How government plans to pay for a Basic Income Grant in South Africa

 ·31 Jan 2024

President Cyril Ramaphosa is looking to try make the shift to a Basic Income Grant a reality following renewed calls in this year’s ANC’s January 8th statement – but questions have arisen as to how the country is going to fund it.

“Millions of working age adults in our country remain unemployed without any form of support and little prospect of gaining employment until economic growth picks up,” said Ramaphosa at the opening address of the the ANC’s 26-29 January 2024 national executive committee (NEC) lekgotla.

The ANC’s January 8th statement says that the R350 Social Relief of Distress (SRD) Grant, which introduced during the COVID-19 pandemic, was “able provide relief to [millions of] unemployed people.” Ramaphosa said that this is “a strong case for a permanent form of targeted income support grant for the unemployed within our fiscal constraints.”

The SRD is currently one of the only sources of financial support to millions of South Africans who are unable to find employment. South Africa’s unemployment rate of 31.9% is one of the highest in the world.

As such, renewed discussions about introducing the Basic Income Grant has fast entered the arena.

Minister of Social Development Lindiwe Zulu was asked in a parliamentary question at the end of last year what funding models are being explored to fund this proposed Basic Income Grant, and she indicated that the options on the table are between:

  • An increase in taxation;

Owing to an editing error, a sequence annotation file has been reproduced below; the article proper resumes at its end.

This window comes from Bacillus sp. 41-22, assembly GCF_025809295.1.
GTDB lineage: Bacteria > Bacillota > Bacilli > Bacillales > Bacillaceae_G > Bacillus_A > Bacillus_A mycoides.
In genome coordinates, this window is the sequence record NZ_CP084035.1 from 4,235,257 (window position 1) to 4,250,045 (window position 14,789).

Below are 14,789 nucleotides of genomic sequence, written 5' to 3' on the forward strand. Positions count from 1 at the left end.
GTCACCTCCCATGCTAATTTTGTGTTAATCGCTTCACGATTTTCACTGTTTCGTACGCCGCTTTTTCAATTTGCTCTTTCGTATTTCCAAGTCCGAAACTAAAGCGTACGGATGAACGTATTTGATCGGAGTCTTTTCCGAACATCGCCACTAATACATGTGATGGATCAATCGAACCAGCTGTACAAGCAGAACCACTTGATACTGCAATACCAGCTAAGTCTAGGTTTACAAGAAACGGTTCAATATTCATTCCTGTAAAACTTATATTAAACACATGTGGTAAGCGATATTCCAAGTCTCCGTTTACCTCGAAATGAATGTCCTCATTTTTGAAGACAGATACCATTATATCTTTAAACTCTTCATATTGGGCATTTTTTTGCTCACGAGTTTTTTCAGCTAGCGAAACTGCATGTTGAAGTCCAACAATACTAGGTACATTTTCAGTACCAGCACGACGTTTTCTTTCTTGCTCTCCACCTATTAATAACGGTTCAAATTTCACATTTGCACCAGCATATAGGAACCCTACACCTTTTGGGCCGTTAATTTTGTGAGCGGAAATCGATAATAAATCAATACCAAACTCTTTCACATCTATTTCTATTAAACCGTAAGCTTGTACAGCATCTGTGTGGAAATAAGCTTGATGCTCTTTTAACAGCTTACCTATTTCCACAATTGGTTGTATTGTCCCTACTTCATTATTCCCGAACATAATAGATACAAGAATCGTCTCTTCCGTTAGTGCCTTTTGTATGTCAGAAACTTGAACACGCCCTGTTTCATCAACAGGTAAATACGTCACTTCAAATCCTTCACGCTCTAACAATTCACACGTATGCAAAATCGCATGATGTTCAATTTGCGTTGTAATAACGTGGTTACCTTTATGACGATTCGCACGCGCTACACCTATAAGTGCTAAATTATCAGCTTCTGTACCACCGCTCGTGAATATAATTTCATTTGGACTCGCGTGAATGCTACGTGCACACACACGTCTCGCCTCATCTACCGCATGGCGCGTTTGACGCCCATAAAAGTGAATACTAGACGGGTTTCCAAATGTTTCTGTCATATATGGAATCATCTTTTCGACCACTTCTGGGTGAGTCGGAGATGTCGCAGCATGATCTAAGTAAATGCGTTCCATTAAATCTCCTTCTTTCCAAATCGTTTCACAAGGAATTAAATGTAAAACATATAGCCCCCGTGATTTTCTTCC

• Reallocation of current budget allocations;
  • Borrowing.

Increase in taxation

The tax options considered include wealth taxes, removal of tax expenditure subsidies, increases in the Value Added Tax (VAT) or personal income tax:

Minister Zulu said that the wealth tax “has the advantage of being quite progressive as it would target the rich only”; however that route could result in significant tax avoidance and thus result in inconsistent revenue on a year to year basis “as the wealthy find ways to avoid it.”

For the VAT approach, it would be a broad-based tax which has government collect revenue to fully fund the grant. Zulu said the disadvantage, however, is that “such an approach would negate the motivation for the grant as the poor would in effect pay proportionally more than the rich because VAT is a flat rate for everyone.”

“The tax expenditure subsidies on retirement savings were also considered as a possibility,” said Zulu.

In addition to providing a possible new revenue, the department said it would create larger equity in the tax system by “reducing support which is currently benefitting high income earners.” However, the department believes that it would be difficult to quantify and would be unreliable and “may result in disincentivising retirement savings among some high-income earners.”

The most likely is the Personal Income Tax approach, which would take larger contribution from the high-income earners than the lower income earners, with the government saying this “reduces inequality”.